Three Nights in New Orleans, Louisiana and Two Nights in Gulf Port, Mississippi

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Chris and I are visiting all 50 states.  Our latest trip was to New Orleans, Louisiana for a few days with an hour and a half drive to Gulf Port, Mississippi for a couple days.  Here’s the scoop . . .

We alternate who picks the next state and this was my pick.  We’re not the “party type” per se, so when I told people we were heading to New Orleans I kept getting the “Oh, really?  Have you ever been?  Well . . . it should be . . . uh . . . interesting,” and I received advice from a couple people to not stray too far off the beaten path after dark.  Eek.

I figured if we were going to be in Louisiana, we might as well tag on a side trip to Mississippi since we were so close/we haven’t been to a beach in awhile/I couldn’t think of a big reason we’d vacation solely to Mississippi in the future so we might as well go when we’re only 1.5 hours away.

The general gist of New Orleans — it kind of smells like pee.  Well, not kind of, it basically does smell like pee.  It has a lot of history, a lot of people on the streets performing music, a lot of homeless people sleeping on the streets (often with signs saying there were tarot card readers or psychics — if you’ve read my book then you know my intrigue with psychics), and a lot of creole inspired food.  I describe the trip as a place that I’m happy to have visited because going to all 50 states is all about experiencing different places — not about trying to have the same vacation and experience over and over, but it’s also a place I can’t imagine living.  I think it’s because we stayed in the French Quarter on a street that ran into Bourbon St.  Two of the three nights in New Orleans we went to bed with the sounds of “Back that Azz Up” by Juvenile playing from Bourbon St (the first night they played the song on repeat 12x).  It added some nice entertainment to the trip and gave me a little throwback feeling to my college days.

The general gist of Gulf Port, Mississippi — it was nice but the Gulf isn’t necessarily the water you want to swim in.  I don’t swim in the ocean anyway when we’re on beach vacations (you know, sharks and stuff), but this water was one that Chris was even like, “nah.”  It was a nice area though, not crowded, and we did not hear “Back that Azz Up” 12x over, matter of fact, I don’t think the good people of Gulf Port, Mississippi (“Miss-ippi” as they say) even knew the likes of Juvenile.

Another fun fact about this trip was that it was our first time using Airbnb.  Both places we stayed in were awesome and I’d recommend Airbnb/we’ll probably give that another go on our next trip.

*****

Here are some of the highlights in photos and some of the things we did in each state.

Our Airbnb in New Orleans was in the French Quarter.  We stayed on the second level of this building and were only the 2nd guests to stay.  It was so clean (thank God!) and trendy.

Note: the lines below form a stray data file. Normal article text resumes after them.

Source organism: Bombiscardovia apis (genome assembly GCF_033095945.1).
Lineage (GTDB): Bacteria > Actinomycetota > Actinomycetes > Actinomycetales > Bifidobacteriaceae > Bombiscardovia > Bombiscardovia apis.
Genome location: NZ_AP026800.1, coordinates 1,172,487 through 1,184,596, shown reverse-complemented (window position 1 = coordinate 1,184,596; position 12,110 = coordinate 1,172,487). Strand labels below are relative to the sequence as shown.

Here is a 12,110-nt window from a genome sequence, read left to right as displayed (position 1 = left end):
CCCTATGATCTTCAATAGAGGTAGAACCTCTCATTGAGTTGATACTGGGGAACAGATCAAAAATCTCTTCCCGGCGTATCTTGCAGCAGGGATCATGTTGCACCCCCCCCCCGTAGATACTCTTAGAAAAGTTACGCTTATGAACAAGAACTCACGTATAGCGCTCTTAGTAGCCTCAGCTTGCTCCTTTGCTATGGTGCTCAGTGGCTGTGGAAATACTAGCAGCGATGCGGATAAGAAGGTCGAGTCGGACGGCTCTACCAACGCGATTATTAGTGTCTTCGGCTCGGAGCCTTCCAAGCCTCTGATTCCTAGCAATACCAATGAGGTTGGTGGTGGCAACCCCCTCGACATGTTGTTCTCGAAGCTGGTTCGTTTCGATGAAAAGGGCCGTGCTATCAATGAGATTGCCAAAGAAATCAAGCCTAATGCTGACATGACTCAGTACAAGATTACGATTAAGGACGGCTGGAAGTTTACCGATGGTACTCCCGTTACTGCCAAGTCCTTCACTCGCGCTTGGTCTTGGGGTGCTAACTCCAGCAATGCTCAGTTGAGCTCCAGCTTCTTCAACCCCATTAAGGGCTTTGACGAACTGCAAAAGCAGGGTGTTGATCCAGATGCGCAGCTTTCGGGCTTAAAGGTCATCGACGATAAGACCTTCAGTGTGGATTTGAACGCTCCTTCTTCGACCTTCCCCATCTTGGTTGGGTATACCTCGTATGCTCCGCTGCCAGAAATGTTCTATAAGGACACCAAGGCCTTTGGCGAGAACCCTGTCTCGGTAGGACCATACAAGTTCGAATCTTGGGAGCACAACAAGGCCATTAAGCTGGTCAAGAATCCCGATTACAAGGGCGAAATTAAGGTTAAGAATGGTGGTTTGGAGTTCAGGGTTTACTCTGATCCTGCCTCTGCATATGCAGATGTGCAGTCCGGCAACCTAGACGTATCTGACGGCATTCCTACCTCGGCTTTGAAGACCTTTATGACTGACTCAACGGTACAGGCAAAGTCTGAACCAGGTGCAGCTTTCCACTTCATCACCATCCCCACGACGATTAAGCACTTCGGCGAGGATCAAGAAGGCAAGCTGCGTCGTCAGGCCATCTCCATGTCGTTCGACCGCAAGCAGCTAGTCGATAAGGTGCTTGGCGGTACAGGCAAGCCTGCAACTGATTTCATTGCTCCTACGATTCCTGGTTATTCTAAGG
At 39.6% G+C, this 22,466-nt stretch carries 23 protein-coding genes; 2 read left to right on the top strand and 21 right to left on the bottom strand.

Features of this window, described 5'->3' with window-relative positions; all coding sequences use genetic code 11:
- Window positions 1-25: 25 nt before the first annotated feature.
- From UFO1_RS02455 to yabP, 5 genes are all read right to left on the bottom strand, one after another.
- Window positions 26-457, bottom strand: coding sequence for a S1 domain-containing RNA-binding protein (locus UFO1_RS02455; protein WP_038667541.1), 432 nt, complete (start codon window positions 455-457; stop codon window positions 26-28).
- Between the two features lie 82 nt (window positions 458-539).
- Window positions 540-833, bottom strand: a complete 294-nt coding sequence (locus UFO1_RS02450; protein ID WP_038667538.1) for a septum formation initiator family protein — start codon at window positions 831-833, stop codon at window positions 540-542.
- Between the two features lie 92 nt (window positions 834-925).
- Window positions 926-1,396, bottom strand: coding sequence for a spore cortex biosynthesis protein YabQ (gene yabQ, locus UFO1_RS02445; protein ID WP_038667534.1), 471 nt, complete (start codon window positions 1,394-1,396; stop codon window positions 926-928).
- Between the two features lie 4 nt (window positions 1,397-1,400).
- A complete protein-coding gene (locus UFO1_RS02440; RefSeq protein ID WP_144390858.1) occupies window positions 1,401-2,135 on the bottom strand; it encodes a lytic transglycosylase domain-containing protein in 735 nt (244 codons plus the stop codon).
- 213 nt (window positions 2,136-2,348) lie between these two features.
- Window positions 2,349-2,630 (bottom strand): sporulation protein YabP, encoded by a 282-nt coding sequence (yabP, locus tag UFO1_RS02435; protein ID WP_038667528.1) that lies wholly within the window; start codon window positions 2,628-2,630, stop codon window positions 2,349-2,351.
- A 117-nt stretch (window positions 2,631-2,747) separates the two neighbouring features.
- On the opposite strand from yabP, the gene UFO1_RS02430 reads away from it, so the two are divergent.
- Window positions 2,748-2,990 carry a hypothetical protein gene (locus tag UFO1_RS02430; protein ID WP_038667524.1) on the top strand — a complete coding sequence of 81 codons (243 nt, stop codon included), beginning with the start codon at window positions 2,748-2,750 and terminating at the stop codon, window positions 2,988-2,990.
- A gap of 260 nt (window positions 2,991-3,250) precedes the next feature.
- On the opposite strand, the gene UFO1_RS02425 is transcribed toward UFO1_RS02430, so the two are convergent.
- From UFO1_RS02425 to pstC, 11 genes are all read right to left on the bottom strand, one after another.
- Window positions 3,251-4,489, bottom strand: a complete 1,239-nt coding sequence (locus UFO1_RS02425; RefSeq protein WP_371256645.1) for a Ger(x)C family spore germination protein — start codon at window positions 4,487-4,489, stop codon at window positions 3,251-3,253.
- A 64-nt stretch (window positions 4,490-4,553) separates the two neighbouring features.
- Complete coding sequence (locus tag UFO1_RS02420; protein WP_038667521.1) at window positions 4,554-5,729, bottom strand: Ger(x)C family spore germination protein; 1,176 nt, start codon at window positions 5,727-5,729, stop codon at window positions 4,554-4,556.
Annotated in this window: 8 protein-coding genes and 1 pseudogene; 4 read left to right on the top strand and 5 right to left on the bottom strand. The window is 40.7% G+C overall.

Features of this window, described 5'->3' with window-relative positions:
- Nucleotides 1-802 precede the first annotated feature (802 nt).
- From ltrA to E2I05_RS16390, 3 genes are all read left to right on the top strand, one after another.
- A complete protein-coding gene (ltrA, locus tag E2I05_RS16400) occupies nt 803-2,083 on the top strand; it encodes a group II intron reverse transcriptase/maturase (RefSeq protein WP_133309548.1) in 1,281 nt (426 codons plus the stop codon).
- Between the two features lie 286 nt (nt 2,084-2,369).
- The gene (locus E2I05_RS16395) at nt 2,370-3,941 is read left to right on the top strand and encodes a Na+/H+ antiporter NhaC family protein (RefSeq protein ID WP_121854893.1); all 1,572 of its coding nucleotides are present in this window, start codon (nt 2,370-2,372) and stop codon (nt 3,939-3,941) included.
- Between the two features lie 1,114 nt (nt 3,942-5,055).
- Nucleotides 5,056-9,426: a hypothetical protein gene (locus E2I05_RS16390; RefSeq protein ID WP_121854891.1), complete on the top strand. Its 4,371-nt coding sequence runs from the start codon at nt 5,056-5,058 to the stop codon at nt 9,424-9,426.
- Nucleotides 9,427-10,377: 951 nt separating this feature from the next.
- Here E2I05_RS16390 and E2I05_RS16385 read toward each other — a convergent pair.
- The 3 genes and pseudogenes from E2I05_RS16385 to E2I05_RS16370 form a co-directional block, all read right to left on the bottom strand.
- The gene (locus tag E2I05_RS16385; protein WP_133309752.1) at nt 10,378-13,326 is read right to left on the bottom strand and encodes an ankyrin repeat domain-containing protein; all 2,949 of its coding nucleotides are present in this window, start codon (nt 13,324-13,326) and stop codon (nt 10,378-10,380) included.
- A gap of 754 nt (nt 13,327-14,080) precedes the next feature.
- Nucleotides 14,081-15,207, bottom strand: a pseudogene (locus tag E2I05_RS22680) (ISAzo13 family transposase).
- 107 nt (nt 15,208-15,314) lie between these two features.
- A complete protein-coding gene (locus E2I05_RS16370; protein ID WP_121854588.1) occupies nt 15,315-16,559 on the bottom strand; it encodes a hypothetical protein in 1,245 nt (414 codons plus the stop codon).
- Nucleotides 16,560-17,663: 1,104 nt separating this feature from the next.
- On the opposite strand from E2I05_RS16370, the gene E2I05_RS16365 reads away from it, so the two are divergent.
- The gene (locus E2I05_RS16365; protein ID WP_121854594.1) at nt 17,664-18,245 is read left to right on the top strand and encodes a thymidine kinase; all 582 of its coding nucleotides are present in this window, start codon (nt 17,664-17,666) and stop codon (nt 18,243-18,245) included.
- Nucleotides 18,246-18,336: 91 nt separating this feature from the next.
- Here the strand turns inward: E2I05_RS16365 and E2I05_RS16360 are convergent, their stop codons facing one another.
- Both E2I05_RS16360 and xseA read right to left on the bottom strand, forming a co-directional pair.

Here we are on Bourbon St.

One of the highlights of New Orleans was the WWII Museum.  I haven’t traditionally been one for spending a half day learning about history, but this museum was great.  Chris loved it!  We highly recommend buying the tickets that include the 50 minute “Beyond All Boundaries” movie.  We also recommend picking a show time that will be right when you arrive/prior to touring the museum because it really helps give you an overview of the war and makes the museum itself much more interesting.

We spent one day while in New Orleans doing a six hour tour of two plantations.  The first two photos below show the homes the wealthy white families lived in, and the second two photos show the small shacks the enslaved individuals/families lived in — sometimes up to 24 people would live in those small shacks.  The tours were very well done and I would recommend them to anyone interested in learning more about history.  It’s one thing to learn about these things in a book and in movies, but it’s a very eye opening experience to have an opportunity to learn more in person.

You’re not really experiencing New Orleans if you don’t eat some beignets.  If you know me in real life and know how to pronounce the first part of my last names (Ignet), then you probably wouldn’t be surprised to know that I insisted that we pronounce them “Be Ignets” instead of “beignets” while there.  Chris played along.  Café du Monde is the most popular place for beignets (aka “Be Ignets”) but I personally liked the ones at Café Beignet better.

We walked the Mississippi River a couple evenings and caught the picture perfect rainbow!

Speaking of Mississippi, after three days in New Orleans we headed off to Gulf Port, Mississippi for our next Airbnb.  Here’s where we stayed . . .  If you’re thinking it looks kind of big for just the two of us, eh, I have no apologies.  I guess for the 20 minutes I was booking this I was pretending we were a family of six heading to a beach house for a week.  It was actually just a two bedroom, so not quite as big as you’d think/it looks from the outside (though it did have an elevator for your luggage).  We were the house on the left.

We spent most of our time in Gulf Port reading books on the deck of the Airbnb, taking a long walk, going out on the Pier, and going out to eat.  

We did some other things in there too — visited an aquarium, hit up the casino a couple times, did a couple hour nature walk at a preserve, had the best iced coffee from a market in New Orleans, Chris gave jambalaya a whirl, etc.  If you’re heading to either place soon, hit me up and I’ll give you all the gory restaurant recommendations.

Time to go put our pins on the map!

Next up:  We don’t know.  It’ll be Chris’ pick . . . I’ve already heard mentions of another National park that would take us back out “to the left” as I describe it on the map.  Stay tuned.